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Old 08-23-2019, 12:47 PM
 
Location: Massachusetts
9,869 posts, read 10,799,689 times
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Yes, but being in a professional setting with business client around the world Iíve forced myself to lose it.

It comes back now and then, but I get annoyed when people from out of state ask me to say certain words
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Old 08-23-2019, 01:27 PM
 
7,765 posts, read 9,621,198 times
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Quote:
Originally Posted by in_newengland View Post
Like --"You can't get there from here." Or Calvin Coolidge (NH) I bet I could get three words out of you and he answered, "You lose."

Haverhill people have a strong accent but I can't tell the difference between that and a Maine accent, a NH accent, a Boston accent, or any other. They all just talk funny. At a cat shelter near Haverhill (Salisbury? Amesbury?) they told me to just put my donation under the top. I had to keep asking them, the top of what? Finally--the BLUE top. When I looked, there was a blue TARP.
Calvin Coolidge is VERMONT.

Thank you.
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Old 08-23-2019, 01:30 PM
 
14,644 posts, read 7,904,414 times
Reputation: 26836
Quote:
Originally Posted by CaseyB View Post
That's not an accent, those are regional expressions. I say those, too including "SKALL-ups".
Understood. My point was that I speak newscaster neutral American English but the local colloquiums drop into my casual speech when Iím talking to someone in southern New England. Itís pretty easy to figure out eastern Massachusetts/Rhode Island from the slang.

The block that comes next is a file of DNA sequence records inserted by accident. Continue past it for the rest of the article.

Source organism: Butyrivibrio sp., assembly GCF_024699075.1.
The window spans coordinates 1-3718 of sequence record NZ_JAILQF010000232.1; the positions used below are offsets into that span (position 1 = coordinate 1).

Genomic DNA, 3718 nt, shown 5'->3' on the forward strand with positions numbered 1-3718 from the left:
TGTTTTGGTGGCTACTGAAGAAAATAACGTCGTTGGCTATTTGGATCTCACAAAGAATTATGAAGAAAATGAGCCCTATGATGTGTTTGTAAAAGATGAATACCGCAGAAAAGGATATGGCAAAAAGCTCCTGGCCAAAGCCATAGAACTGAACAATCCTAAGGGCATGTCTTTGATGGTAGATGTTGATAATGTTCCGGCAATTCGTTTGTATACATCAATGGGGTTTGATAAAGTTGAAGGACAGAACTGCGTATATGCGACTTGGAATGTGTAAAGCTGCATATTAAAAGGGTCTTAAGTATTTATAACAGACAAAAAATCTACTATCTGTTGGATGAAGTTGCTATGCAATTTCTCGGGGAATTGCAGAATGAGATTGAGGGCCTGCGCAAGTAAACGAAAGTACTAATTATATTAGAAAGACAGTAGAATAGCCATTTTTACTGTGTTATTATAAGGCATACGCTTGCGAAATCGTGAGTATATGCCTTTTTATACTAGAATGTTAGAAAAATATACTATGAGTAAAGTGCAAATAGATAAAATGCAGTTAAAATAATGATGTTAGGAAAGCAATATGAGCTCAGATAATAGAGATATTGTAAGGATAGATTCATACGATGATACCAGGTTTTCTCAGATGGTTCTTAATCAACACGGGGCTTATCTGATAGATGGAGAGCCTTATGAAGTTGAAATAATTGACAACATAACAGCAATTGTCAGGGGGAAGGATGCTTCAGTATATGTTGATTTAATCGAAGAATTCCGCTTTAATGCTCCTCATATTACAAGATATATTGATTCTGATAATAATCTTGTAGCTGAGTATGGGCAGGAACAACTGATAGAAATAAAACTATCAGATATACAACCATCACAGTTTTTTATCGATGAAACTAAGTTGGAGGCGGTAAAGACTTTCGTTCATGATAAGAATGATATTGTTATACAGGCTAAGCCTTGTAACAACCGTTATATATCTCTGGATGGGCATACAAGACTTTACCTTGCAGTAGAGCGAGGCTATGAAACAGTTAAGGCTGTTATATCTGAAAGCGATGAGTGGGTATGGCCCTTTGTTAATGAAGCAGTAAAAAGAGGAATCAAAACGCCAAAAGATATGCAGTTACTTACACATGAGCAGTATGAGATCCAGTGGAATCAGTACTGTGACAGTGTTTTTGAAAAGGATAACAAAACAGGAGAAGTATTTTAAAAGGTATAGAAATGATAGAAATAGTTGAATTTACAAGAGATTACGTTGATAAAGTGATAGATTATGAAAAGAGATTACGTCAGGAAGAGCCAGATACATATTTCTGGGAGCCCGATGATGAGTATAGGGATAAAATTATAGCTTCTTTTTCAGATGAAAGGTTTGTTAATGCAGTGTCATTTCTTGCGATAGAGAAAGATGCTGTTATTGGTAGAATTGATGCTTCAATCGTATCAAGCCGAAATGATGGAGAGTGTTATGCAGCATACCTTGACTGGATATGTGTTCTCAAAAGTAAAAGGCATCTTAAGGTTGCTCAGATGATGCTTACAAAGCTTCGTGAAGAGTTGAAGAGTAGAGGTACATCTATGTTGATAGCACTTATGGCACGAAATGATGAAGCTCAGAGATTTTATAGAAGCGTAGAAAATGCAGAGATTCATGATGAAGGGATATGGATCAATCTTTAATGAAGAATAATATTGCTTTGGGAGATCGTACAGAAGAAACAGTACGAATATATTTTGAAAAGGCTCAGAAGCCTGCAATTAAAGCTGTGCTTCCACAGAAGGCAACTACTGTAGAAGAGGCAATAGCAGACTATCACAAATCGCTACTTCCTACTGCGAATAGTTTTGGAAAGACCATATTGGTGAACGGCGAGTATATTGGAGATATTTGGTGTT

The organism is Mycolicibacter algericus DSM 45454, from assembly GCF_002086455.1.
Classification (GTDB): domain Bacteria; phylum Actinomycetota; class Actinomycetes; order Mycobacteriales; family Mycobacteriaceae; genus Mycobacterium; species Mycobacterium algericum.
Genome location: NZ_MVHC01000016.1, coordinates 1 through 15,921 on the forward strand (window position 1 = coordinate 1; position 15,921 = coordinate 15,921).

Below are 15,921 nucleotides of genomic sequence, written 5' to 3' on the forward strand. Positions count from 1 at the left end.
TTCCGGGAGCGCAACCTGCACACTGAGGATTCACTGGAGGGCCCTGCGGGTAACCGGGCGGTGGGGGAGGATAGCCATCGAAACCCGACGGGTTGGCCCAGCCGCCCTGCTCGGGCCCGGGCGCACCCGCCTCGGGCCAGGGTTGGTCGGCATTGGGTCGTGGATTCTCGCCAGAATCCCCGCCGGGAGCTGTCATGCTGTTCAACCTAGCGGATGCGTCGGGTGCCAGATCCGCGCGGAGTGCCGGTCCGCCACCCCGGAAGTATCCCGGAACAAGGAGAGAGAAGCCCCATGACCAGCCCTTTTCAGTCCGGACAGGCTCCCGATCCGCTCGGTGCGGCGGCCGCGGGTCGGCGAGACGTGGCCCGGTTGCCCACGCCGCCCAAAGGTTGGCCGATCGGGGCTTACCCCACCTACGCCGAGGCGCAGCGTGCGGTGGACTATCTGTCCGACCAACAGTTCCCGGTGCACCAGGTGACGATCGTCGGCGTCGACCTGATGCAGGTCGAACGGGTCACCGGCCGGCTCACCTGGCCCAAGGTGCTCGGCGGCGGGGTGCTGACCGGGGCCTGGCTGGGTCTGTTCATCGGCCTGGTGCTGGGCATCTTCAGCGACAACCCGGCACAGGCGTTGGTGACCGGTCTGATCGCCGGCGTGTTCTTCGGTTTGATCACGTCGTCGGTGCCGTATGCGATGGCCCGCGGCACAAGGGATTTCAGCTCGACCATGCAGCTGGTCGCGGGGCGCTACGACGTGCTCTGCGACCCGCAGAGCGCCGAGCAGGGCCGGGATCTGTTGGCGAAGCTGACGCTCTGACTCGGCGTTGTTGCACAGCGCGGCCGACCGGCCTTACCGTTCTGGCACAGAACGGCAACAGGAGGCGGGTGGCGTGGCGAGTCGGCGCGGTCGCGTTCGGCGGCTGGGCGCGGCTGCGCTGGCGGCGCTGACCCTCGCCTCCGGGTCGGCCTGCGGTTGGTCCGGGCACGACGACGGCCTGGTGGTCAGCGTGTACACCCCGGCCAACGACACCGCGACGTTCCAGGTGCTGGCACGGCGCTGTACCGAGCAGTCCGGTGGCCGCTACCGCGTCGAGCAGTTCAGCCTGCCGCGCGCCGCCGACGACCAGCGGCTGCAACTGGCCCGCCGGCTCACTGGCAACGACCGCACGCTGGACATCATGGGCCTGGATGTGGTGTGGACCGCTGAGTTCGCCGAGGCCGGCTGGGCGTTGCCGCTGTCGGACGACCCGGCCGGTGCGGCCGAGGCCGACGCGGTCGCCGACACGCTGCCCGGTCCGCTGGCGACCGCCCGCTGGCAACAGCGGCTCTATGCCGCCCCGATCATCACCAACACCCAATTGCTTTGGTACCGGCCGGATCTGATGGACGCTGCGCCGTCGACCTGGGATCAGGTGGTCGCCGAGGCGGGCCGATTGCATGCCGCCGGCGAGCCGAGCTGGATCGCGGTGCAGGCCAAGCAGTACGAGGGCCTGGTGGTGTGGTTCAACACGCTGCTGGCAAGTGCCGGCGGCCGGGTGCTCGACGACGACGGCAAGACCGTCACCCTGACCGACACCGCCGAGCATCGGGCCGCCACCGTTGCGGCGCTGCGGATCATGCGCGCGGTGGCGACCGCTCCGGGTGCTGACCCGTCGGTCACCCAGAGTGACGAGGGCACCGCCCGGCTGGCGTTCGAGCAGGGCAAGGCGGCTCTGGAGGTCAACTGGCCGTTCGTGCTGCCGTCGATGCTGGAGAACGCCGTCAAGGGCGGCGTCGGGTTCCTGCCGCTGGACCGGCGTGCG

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Old 08-23-2019, 03:52 PM
 
1,843 posts, read 3,491,697 times
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Quote:
Originally Posted by MassVt View Post
Calvin Coolidge is VERMONT.

Thank you.
Wait a moment-- Calvin Coolidge is Vermont, true, but more importantly Northampton, Mass, where he was mayor. He also occupied the corner office in the Mass State House before becoming Warren Harding's VP.
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Old 08-23-2019, 04:01 PM
 
Location: EPWV
11,414 posts, read 6,338,524 times
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Hubby is from there. Even though he has moved and we lived in other areas, people still pick up that he has that accent.
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Old 08-23-2019, 04:11 PM
 
Location: too far from the sea
20,419 posts, read 19,412,736 times
Reputation: 34969
Quote:
Originally Posted by MassVt View Post
Calvin Coolidge is VERMONT.

Thank you.
Right. I was just testing you.

And his office was on Main St in Northampton. The house they lived in is on Massasoit St. And the bridge that crosses the CT River is named after him. He didn't talk with a Boston accent--mostly you have to live east of the river for that.